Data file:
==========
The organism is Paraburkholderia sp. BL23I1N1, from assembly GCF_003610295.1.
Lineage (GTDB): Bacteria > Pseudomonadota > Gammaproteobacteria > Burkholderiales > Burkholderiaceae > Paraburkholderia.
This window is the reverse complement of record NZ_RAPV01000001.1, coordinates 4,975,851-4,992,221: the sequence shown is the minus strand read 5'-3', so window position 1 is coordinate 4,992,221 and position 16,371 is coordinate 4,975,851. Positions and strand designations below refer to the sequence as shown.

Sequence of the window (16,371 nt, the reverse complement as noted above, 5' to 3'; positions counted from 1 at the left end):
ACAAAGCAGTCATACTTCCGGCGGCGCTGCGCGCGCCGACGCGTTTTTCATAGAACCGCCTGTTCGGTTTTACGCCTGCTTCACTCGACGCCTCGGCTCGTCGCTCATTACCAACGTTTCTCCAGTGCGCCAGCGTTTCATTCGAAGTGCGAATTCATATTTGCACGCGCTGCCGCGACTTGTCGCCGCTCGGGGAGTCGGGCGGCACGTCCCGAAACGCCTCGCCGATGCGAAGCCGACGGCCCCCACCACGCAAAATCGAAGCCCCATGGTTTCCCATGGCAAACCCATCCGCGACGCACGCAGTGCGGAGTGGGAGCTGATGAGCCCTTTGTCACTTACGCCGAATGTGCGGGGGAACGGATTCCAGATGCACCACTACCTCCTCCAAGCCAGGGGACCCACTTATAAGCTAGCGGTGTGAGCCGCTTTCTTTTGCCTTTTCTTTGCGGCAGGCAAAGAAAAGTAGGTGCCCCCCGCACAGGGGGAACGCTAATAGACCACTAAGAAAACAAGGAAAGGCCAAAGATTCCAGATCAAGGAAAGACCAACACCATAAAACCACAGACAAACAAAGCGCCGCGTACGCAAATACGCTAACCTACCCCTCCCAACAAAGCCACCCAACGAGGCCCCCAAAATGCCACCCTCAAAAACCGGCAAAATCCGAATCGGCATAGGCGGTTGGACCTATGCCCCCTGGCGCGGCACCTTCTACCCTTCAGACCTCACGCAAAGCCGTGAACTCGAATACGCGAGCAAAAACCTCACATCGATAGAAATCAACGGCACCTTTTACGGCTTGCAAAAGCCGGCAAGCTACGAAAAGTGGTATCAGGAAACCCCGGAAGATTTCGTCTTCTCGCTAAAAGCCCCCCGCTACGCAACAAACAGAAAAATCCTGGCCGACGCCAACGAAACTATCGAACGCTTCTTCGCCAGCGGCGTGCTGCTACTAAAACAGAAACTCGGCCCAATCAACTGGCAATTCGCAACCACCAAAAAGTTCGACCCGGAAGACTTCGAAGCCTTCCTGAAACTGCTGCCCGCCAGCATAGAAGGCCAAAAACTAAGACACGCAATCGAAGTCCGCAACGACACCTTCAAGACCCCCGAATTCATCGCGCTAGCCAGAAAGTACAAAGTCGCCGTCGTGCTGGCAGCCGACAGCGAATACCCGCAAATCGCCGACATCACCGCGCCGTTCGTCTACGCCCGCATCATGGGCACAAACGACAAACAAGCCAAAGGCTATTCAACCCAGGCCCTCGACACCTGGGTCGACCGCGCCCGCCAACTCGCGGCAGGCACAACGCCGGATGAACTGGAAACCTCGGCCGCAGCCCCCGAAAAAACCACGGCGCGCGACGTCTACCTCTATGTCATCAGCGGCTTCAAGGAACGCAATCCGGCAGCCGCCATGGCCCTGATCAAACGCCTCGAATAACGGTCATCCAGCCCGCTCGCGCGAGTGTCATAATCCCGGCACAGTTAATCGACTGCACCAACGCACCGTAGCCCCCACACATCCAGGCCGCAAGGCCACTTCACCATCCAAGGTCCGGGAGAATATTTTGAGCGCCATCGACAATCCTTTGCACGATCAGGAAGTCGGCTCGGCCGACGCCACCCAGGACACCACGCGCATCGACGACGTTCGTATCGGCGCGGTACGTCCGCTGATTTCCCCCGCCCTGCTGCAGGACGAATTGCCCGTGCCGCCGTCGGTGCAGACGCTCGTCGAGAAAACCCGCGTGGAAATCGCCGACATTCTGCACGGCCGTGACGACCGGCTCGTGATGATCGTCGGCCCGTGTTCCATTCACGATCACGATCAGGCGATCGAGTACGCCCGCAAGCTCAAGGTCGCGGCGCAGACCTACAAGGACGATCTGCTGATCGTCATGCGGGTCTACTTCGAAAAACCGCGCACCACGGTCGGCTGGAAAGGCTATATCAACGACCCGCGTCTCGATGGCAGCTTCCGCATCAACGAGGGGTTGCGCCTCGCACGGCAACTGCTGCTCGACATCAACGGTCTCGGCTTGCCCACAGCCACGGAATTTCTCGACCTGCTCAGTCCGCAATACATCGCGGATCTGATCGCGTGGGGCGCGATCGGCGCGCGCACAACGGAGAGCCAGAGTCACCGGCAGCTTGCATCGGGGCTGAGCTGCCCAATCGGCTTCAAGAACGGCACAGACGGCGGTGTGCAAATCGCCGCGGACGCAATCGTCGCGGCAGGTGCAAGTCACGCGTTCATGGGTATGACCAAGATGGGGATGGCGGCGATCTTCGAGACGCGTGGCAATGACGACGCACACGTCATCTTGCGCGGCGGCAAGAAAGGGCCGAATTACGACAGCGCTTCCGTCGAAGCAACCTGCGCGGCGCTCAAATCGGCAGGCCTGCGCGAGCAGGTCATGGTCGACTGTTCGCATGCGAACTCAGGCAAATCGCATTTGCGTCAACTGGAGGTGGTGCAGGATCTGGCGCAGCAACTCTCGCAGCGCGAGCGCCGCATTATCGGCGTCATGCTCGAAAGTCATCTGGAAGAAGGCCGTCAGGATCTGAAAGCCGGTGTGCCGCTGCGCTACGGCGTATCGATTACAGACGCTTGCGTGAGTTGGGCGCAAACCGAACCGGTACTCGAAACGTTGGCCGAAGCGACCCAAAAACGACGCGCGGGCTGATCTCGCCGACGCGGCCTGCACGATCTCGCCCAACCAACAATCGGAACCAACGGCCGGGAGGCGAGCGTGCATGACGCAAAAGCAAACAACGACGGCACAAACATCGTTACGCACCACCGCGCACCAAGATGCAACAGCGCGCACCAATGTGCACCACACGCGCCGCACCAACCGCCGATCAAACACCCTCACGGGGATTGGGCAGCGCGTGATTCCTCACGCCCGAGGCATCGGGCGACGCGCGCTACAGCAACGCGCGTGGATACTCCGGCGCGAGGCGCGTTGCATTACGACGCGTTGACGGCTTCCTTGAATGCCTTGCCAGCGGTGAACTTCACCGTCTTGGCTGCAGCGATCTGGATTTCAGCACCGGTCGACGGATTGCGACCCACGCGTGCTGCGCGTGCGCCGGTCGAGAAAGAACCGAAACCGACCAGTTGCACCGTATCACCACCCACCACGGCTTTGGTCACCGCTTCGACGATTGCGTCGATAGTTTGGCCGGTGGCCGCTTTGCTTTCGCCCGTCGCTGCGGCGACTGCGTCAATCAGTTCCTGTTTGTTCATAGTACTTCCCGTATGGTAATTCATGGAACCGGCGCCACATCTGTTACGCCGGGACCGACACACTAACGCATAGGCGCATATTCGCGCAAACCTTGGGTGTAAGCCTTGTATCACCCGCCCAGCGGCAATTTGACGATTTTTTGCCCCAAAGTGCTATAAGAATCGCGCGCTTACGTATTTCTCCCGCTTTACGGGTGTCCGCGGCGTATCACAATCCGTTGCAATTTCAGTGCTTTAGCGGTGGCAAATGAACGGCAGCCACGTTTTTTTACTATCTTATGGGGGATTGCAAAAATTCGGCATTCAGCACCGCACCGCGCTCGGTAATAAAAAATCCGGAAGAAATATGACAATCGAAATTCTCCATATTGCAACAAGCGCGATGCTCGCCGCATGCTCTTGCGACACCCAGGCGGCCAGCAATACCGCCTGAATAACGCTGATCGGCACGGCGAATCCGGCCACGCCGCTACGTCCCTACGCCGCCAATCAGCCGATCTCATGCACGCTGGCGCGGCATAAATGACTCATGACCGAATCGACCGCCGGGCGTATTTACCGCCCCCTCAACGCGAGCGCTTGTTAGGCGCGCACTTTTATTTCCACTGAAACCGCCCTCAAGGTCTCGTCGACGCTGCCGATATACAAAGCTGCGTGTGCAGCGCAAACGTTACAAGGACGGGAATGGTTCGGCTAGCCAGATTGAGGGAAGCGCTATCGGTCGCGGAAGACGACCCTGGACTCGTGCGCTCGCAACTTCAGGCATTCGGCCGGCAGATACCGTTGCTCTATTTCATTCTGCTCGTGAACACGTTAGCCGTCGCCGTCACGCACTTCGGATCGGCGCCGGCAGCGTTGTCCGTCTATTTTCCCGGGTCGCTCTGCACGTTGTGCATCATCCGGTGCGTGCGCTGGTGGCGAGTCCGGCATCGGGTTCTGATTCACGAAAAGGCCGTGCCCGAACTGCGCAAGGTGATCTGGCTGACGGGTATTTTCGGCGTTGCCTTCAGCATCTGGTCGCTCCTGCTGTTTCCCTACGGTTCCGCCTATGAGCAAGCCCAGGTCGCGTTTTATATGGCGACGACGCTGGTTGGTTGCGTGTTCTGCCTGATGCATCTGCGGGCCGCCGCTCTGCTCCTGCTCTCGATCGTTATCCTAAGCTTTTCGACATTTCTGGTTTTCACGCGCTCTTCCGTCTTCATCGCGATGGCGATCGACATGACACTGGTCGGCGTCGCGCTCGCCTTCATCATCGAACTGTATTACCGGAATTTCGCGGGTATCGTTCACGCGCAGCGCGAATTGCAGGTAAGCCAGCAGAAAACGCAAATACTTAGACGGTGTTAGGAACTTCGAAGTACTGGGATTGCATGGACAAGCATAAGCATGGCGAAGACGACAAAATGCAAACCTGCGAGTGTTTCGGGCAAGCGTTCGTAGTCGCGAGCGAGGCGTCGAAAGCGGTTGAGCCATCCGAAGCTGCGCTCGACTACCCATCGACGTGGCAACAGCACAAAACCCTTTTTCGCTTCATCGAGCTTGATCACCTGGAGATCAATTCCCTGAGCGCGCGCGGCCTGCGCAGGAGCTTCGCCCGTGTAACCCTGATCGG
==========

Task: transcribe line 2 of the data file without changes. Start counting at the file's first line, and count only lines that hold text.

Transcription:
Lineage (GTDB): Bacteria > Pseudomonadota > Gammaproteobacteria > Burkholderiales > Burkholderiaceae > Paraburkholderia.